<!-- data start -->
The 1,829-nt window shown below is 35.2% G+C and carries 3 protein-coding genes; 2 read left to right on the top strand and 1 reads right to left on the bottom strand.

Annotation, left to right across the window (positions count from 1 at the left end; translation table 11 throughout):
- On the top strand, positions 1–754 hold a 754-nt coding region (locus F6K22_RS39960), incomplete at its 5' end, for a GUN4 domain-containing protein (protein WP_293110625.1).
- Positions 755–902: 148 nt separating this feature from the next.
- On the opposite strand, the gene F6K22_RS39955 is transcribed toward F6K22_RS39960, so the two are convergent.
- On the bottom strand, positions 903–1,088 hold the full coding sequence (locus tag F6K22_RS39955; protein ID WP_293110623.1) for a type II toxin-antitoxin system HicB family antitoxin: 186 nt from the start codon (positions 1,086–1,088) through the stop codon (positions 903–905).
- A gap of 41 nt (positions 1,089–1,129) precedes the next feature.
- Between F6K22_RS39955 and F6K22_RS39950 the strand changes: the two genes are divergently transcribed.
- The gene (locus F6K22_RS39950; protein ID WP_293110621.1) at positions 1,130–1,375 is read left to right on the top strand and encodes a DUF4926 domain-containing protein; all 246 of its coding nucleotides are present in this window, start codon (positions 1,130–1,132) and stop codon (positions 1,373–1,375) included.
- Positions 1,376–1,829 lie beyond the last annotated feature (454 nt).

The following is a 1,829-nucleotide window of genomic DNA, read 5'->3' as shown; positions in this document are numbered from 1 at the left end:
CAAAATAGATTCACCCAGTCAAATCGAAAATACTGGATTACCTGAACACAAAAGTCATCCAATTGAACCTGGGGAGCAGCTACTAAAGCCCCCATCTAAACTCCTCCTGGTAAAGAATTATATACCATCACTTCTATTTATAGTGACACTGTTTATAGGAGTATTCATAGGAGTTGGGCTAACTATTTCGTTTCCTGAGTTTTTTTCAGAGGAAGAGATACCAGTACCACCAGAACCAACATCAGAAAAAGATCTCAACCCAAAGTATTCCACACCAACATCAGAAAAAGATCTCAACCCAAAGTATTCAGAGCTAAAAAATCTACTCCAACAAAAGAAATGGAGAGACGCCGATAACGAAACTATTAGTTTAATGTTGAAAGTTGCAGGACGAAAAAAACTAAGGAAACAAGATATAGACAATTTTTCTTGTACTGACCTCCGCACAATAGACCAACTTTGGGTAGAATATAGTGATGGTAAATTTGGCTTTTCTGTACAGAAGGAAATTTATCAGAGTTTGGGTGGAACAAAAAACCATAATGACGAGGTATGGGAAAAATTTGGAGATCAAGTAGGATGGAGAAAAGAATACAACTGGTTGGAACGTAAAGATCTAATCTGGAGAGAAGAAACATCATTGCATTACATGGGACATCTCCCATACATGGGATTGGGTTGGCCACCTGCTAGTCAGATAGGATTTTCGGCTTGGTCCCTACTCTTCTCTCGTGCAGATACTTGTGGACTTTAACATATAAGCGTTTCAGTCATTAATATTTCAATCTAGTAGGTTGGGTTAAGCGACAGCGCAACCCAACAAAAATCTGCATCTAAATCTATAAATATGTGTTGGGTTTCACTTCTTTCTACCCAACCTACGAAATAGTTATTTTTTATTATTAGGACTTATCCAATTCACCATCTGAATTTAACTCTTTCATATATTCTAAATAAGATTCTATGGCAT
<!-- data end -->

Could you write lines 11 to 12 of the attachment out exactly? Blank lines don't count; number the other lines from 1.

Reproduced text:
The following is a 1,829-nucleotide window of genomic DNA, read 5'->3' as shown; positions in this document are numbered from 1 at the left end:
CAAAATAGATTCACCCAGTCAAATCGAAAATACTGGATTACCTGAACACAAAAGTCATCCAATTGAACCTGGGGAGCAGCTACTAAAGCCCCCATCTAAACTCCTCCTGGTAAAGAATTATATACCATCACTTCTATTTATAGTGACACTGTTTATAGGAGTATTCATAGGAGTTGGGCTAACTATTTCGTTTCCTGAGTTTTTTTCAGAGGAAGAGATACCAGTACCACCAGAACCAACATCAGAAAAAGATCTCAACCCAAAGTATTCCACACCAACATCAGAAAAAGATCTCAACCCAAAGTATTCAGAGCTAAAAAATCTACTCCAACAAAAGAAATGGAGAGACGCCGATAACGAAACTATTAGTTTAATGTTGAAAGTTGCAGGACGAAAAAAACTAAGGAAACAAGATATAGACAATTTTTCTTGTACTGACCTCCGCACAATAGACCAACTTTGGGTAGAATATAGTGATGGTAAATTTGGCTTTTCTGTACAGAAGGAAATTTATCAGAGTTTGGGTGGAACAAAAAACCATAATGACGAGGTATGGGAAAAATTTGGAGATCAAGTAGGATGGAGAAAAGAATACAACTGGTTGGAACGTAAAGATCTAATCTGGAGAGAAGAAACATCATTGCATTACATGGGACATCTCCCATACATGGGATTGGGTTGGCCACCTGCTAGTCAGATAGGATTTTCGGCTTGGTCCCTACTCTTCTCTCGTGCAGATACTTGTGGACTTTAACATATAAGCGTTTCAGTCATTAATATTTCAATCTAGTAGGTTGGGTTAAGCGACAGCGCAACCCAACAAAAATCTGCATCTAAATCTATAAATATGTGTTGGGTTTCACTTCTTTCTACCCAACCTACGAAATAGTTATTTTTTATTATTAGGACTTATCCAATTCACCATCTGAATTTAACTCTTTCATATATTCTAAATAAGATTCTATGGCAT